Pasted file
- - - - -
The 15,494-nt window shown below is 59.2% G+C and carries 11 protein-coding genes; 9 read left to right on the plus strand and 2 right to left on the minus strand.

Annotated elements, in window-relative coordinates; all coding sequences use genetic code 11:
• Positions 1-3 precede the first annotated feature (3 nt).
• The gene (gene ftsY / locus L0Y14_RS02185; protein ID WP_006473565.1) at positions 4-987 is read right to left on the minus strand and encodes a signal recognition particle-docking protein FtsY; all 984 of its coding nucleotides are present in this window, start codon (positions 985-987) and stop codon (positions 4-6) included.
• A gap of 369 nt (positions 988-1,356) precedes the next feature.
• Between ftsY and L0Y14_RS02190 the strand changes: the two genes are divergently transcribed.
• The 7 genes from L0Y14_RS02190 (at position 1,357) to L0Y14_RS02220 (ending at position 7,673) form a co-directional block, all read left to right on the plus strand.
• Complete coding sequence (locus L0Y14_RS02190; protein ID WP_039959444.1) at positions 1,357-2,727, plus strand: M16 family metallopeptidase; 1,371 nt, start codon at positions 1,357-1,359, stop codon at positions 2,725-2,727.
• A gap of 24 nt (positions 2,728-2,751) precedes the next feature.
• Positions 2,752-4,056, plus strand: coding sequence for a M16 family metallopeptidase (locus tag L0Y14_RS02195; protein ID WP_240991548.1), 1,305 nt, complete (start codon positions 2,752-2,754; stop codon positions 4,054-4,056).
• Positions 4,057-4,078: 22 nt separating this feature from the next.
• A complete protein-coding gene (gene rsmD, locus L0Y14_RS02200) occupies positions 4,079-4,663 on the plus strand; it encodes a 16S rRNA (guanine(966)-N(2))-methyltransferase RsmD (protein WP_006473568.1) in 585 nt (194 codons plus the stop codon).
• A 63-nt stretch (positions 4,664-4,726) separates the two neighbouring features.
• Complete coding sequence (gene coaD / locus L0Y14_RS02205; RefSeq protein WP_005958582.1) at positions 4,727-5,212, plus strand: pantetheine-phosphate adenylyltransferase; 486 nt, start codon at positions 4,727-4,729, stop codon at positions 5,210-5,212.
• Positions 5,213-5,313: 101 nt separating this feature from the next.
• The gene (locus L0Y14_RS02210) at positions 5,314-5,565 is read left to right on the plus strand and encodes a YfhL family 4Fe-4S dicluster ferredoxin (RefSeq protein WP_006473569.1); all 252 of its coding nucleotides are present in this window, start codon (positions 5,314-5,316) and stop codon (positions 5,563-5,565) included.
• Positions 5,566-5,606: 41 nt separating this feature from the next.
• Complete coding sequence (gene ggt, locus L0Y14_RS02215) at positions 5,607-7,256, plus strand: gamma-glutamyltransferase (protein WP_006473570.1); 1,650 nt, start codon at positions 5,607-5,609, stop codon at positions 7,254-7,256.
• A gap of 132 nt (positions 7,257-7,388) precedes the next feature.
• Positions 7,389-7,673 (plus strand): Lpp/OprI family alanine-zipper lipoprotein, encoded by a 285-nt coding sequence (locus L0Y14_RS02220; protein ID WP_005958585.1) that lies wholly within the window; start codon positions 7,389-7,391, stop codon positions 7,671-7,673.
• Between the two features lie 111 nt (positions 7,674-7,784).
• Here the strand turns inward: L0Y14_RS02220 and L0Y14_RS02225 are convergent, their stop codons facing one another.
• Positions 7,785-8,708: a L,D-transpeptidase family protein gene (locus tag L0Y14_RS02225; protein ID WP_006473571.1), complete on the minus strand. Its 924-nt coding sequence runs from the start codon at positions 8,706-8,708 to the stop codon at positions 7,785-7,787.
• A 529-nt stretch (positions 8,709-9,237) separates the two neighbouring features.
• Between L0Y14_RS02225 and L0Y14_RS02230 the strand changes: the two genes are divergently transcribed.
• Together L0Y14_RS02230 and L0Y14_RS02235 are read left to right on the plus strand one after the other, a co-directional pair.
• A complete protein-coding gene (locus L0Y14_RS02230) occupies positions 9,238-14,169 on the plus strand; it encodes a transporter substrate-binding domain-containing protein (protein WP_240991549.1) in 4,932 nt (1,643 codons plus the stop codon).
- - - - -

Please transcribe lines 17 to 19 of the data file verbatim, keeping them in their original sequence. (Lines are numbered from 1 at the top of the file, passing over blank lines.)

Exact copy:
• Positions 5,566-5,606: 41 nt separating this feature from the next.
• Complete coding sequence (gene ggt, locus L0Y14_RS02215) at positions 5,607-7,256, plus strand: gamma-glutamyltransferase (protein WP_006473570.1); 1,650 nt, start codon at positions 5,607-5,609, stop codon at positions 7,254-7,256.
• A gap of 132 nt (positions 7,257-7,388) precedes the next feature.